A similar combination of influence appears in another early work, the Louvre Annunciation. In a number of respects, this picture seems like a critique of the central panel of Campin's Merode Altarpiece, with the more glaring perspectival errors of its predecessor eliminated. By the time of van der Weyden's St Luke Drawing a Portrait of the Virgin (Museum of Fine Arts, Boston) the influence of Campin has become vestigial, while that of Jan van Eyck is paramount. The basic composition is a paraphrase of the latter's The Madonna of Chancellor Rolin (1435; Louvre, Paris). Despite this obvious borrowing, St Luke Drawing the Virgin exhibits a linear expressiveness absent in its more composed model. It imparts an emotional tension characteristic of van der Weyden's personal style.
This tendency reaches its ultimate expression in the artist's greatest surviving work, the Descent From the Cross in the Prado, Madrid. Probably painted in the second half of the 1430s, this work of altarpiece art was commissioned by the Louvain Archers' Guild. Rejecting a naturalistic landscape setting, van der Weyden compresses the ten nearly life-size figures in his composition within a gilded niche simulating the appearance of a sculptured altarpiece of polychromed wood. The tightly interlocked figures seem to seethe in a single convulsion of pain which brutally drives home the anguish of the Passion. Although the Descent from the Cross is a work of immense formal and colouristic richness, these characteristics are subordinate to the fundamentally emotional purpose of the design.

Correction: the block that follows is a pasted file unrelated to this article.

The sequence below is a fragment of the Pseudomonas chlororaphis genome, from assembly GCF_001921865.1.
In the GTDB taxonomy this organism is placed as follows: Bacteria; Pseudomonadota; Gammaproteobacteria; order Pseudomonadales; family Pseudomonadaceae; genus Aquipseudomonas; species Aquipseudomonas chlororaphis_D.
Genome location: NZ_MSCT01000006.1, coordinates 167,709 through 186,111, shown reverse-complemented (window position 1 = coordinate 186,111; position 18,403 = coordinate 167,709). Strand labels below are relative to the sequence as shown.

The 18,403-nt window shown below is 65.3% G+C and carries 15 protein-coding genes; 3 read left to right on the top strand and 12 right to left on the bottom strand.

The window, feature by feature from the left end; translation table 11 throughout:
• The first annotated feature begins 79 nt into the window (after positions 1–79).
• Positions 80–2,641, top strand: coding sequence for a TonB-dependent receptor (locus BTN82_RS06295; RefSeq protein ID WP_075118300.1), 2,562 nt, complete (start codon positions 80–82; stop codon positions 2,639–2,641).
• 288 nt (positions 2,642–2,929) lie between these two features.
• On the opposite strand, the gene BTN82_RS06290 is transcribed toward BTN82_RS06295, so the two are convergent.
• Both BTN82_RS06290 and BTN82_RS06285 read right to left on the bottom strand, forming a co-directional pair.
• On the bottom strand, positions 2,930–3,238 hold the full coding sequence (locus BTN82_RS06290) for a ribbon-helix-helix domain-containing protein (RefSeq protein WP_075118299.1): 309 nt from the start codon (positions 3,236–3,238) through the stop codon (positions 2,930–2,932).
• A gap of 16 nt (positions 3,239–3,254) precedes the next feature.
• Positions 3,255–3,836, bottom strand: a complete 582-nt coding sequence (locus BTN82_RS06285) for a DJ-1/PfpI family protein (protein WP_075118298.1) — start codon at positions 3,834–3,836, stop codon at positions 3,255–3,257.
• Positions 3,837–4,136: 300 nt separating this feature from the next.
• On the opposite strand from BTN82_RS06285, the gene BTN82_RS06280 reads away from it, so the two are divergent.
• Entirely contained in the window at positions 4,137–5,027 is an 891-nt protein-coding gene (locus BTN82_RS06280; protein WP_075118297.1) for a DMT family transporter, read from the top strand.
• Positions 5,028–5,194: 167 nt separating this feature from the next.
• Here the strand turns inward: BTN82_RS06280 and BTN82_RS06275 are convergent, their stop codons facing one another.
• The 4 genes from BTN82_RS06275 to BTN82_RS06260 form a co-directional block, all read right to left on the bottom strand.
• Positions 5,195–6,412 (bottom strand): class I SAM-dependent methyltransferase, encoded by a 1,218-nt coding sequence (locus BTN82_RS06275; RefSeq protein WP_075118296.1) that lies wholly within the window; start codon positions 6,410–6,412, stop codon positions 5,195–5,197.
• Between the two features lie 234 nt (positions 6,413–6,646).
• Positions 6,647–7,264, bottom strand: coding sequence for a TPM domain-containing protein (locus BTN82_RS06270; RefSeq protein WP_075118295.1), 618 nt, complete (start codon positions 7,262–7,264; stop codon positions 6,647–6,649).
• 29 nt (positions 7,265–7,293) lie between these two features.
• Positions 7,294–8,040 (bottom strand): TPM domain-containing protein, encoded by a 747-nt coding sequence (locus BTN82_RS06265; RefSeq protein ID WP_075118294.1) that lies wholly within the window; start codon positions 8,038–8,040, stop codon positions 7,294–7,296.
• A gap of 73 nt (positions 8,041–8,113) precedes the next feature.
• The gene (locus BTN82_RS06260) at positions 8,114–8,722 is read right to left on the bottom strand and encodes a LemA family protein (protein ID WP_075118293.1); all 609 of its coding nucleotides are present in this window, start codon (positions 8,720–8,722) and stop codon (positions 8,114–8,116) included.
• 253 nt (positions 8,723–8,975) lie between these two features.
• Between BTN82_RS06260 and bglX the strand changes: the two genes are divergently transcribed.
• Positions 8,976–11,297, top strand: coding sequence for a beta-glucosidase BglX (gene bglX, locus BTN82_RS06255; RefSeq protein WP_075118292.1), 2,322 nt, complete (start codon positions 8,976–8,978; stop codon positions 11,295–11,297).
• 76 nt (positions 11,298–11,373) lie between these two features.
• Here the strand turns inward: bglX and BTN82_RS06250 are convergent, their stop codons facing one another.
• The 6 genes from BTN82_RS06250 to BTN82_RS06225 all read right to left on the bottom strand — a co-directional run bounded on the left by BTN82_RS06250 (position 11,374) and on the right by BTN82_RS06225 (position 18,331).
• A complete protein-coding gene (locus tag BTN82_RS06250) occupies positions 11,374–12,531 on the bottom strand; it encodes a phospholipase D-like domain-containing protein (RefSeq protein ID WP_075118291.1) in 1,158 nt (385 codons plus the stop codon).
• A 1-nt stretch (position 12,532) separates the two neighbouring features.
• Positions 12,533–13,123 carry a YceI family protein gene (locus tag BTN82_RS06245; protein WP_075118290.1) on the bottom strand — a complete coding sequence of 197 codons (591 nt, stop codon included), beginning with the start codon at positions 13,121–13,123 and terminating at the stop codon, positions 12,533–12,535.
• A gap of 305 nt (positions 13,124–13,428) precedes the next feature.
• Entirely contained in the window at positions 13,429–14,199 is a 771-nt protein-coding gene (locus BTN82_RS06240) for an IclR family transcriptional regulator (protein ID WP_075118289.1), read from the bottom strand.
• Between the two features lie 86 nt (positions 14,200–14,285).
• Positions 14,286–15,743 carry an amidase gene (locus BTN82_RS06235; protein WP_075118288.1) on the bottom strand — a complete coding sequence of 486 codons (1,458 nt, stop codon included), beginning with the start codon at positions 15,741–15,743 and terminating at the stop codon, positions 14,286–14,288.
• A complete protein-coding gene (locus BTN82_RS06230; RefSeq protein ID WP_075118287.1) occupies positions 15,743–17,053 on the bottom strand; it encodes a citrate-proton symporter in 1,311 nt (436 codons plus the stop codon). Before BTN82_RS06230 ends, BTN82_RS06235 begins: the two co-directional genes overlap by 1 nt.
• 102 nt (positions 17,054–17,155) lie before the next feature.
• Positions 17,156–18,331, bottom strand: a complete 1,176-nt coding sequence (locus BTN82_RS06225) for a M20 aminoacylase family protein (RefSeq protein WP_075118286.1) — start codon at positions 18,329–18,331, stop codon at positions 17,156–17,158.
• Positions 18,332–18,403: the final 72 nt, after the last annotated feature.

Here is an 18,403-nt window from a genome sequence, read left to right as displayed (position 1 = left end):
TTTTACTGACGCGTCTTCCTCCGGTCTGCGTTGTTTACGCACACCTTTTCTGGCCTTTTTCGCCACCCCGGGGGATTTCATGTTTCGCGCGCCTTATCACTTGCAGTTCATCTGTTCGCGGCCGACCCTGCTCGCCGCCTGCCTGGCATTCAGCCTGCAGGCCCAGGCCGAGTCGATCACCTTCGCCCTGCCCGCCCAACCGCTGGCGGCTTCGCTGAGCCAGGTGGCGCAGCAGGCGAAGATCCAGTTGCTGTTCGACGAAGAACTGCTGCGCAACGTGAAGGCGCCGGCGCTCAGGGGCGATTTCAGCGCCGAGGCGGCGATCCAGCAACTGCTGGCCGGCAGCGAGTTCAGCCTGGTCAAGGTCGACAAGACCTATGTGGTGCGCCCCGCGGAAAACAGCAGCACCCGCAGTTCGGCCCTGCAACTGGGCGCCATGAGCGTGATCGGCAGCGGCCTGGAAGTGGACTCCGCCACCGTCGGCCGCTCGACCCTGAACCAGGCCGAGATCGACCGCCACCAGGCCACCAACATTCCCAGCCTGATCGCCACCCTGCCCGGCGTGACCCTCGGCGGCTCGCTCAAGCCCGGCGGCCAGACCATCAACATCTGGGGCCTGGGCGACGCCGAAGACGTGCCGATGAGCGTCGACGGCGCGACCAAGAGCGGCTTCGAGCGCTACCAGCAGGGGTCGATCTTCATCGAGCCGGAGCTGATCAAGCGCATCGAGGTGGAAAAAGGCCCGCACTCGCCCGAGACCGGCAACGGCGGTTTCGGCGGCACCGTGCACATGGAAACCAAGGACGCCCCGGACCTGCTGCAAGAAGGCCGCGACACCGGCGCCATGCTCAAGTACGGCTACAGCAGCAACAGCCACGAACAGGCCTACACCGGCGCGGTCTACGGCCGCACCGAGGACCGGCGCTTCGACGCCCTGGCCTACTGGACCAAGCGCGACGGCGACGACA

Van der Weyden was an extremely prosperous master by 1441, but records of this period indicate that he did not disdain to polychrome sculpture and paint banners. During the years 1439 to 1441 he worked on the four panels of The Justice of the Emperor Trajan and Count Herkinbald, which, until their destruction in 1695, decorated Brussels Town Hall. An item of tapestry art in Bern records parts of this series, though in a much distorted form. The loss of these pictures is doubly unfortunate, both on account of their evident quality - which is described by several chroniclers - and because they constituted the only major secular narrative cycle that the artist is known to have painted.
In 1445 King Juan II gave an altarpiece by master "Rogel" to the charterhouse at Miraflores near Burgos, which indicates that van der Weyden's fame had spread as far as Castile. This work is identical with one of two versions of a triptych dedicated to the Virgin (the smaller in the Staatliche Museen, Berlin, and the larger divided between the Royal Chapel, Granada, and the Metropolitan Museum of Art, New York). During the late 1440s he painted the enormous Last Judgment altarpiece, which stands in the hospital founded by the Burgundian Chancellor Nicolas Rolin at Beaune, near Dijon. With its gold background, its sculptural associations (the main composition derives from Gothic tympanum reliefs), and its great emotional intensity, this work is comparable with the earlier Descent from the Cross.
Documents reveal that at least one altarpiece by van der Weyden had been exported to Ferrara by 1449. They also show that in 1450 and 1445 he received payments from the Este Court, which were perhaps connected with this lost work. In 1450 he was in Rome, where he is supposed to have admired frescos by Gentile da Fabriano. It is unlikely that this visit lasted long; he probably visited Florence on the same journey. Two of his surviving works were painted for the Medici: the Madonna and Child with Four Saints (Stadelsches Kunstinstitut, Frankfurt am Main) and the Entombment (Uffizi, Florence).